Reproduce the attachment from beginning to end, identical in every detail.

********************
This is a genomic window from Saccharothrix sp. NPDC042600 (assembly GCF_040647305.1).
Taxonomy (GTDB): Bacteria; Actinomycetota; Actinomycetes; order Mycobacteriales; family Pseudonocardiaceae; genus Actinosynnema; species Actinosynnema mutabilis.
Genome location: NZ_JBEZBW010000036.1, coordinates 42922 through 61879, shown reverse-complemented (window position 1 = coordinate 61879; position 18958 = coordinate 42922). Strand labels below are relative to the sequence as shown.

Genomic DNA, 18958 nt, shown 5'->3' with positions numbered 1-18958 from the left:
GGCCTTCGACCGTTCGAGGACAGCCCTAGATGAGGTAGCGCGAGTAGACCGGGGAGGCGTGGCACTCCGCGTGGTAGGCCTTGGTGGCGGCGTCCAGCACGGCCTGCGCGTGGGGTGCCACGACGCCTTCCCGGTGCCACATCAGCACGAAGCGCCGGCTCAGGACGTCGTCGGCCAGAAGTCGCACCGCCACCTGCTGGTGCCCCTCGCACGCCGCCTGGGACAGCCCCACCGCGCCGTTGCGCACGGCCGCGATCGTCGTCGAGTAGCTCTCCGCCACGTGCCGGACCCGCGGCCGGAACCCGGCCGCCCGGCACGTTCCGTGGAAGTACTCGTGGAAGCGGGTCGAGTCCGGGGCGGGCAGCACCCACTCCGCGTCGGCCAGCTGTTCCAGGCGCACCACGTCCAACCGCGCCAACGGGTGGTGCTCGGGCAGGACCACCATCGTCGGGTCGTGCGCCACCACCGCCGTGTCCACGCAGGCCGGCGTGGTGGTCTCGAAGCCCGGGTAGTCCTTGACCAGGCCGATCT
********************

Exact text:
This is a genomic window from Saccharothrix sp. NPDC042600 (assembly GCF_040647305.1).
Taxonomy (GTDB): Bacteria; Actinomycetota; Actinomycetes; order Mycobacteriales; family Pseudonocardiaceae; genus Actinosynnema; species Actinosynnema mutabilis.
Genome location: NZ_JBEZBW010000036.1, coordinates 42922 through 61879, shown reverse-complemented (window position 1 = coordinate 61879; position 18958 = coordinate 42922). Strand labels below are relative to the sequence as shown.

Genomic DNA, 18958 nt, shown 5'->3' with positions numbered 1-18958 from the left:
GGCCTTCGACCGTTCGAGGACAGCCCTAGATGAGGTAGCGCGAGTAGACCGGGGAGGCGTGGCACTCCGCGTGGTAGGCCTTGGTGGCGGCGTCCAGCACGGCCTGCGCGTGGGGTGCCACGACGCCTTCCCGGTGCCACATCAGCACGAAGCGCCGGCTCAGGACGTCGTCGGCCAGAAGTCGCACCGCCACCTGCTGGTGCCCCTCGCACGCCGCCTGGGACAGCCCCACCGCGCCGTTGCGCACGGCCGCGATCGTCGTCGAGTAGCTCTCCGCCACGTGCCGGACCCGCGGCCGGAACCCGGCCGCCCGGCACGTTCCGTGGAAGTACTCGTGGAAGCGGGTCGAGTCCGGGGCGGGCAGCACCCACTCCGCGTCGGCCAGCTGTTCCAGGCGCACCACGTCCAACCGCGCCAACGGGTGGTGCTCGGGCAGGACCACCATCGTCGGGTCGTGCGCCACCACCGCCGTGTCCACGCAGGCCGGCGTGGTGGTCTCGAAGCCCGGGTAGTCCTTGACCAGGCCGATCT